Wednesday, February 29, 2012

The Star Shard by Frederic S. Durbin

Cymbril's only duty is to sing. She was purchased by the master of Thunder Rake (a giant wagon city that travels from place to place) so that she would use her lovely voice to captivate the local audiences who come to spend money at the markets. She is a slave and she works very hard, but people take care of her and she wears beautiful clothes. She misses her late parents (and worries about forgetting them), but she doesn't spend too much time thinking about what she's missing in her life. Then her master brings in a new person, a mysterious boy named Loric. Cymbril is drawn to him, and being around him helps her to realize things about herself. The two of them devise a plan to escape from the Rake, but will they be able to survive the dangerous attempt?

Looking back at the book after reading the story, I have a new appreciation of the cover. The trees evoke the idea of prison bars, echoing Cymbril's growing realization that she is a prisoner. It took me awhile to get into the story, I think because I had a difficult time understanding exactly what the Rake was. But once Cymbril ventures into a mysterious place known as the Night Market, the atmospheric details kicked in for me and I was able to settle into the story. The themes of slavery and freedom are referred to quite often, but they allow the reader a chance to reflect on what it means for a person to be free (an important consideration, particularly for young readers). A fantasy story for middle grade readers with hints of violence, lots of suspense but not too much gore, I can definitely see this being a favourite for both male and female readers.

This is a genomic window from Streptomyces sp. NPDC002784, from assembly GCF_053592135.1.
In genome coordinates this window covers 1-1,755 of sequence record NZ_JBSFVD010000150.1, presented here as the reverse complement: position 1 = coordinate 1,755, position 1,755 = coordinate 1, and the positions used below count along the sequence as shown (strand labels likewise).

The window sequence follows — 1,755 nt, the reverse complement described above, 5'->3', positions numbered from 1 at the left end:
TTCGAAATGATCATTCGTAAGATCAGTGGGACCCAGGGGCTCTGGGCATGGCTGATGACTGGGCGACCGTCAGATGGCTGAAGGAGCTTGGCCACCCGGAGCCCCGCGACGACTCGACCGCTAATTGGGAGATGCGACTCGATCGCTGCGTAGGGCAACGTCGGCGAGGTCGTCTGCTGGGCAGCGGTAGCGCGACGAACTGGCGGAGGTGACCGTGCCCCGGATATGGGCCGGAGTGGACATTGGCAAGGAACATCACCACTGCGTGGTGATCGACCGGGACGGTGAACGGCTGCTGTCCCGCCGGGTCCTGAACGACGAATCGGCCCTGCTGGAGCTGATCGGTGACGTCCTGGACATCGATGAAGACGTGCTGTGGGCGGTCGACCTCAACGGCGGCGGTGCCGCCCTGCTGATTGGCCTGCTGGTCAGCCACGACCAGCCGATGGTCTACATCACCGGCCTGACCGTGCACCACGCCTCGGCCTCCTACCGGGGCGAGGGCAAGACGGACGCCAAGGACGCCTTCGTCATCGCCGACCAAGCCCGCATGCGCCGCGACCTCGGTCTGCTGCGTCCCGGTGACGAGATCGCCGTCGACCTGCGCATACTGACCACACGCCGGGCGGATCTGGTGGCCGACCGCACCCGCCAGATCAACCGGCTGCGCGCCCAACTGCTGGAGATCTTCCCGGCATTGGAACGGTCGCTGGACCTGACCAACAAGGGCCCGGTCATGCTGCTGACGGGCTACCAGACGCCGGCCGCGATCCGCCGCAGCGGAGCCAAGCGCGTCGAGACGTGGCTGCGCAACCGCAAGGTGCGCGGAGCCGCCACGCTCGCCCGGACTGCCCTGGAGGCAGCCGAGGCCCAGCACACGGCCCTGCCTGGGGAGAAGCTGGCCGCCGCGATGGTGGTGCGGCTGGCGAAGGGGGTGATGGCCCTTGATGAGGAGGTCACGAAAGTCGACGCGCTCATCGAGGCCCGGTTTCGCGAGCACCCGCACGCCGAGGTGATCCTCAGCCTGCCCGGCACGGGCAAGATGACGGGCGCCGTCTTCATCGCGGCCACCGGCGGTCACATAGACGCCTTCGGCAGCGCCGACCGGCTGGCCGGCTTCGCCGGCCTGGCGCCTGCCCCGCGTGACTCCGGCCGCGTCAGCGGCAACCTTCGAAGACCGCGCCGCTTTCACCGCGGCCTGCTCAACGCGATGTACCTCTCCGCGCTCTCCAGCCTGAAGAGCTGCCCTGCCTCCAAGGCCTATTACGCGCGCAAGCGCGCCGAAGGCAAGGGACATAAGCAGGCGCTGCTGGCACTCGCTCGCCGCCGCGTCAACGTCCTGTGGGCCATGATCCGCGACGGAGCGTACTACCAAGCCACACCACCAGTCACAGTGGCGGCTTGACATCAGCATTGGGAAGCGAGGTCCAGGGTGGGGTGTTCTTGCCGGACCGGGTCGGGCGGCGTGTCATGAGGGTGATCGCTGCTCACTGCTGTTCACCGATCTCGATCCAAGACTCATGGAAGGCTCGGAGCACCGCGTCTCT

I received a review copy from NetGalley courtesy of Houghton Mifflin Books for Children. 

Check out Frederic S. Durbin's website.

The Star Shard was serialized in Cricket Magazine

Find it at IndieBound. 

Read it with:
Dragonfly by Frederic S. Durbin
Breaking Stalin's Nose by Eugene Yelchin
Darkest Light by Hiromi Goto

1 comment:

  1. I'm glad to know that this is one for my tbr list--thanks for the review!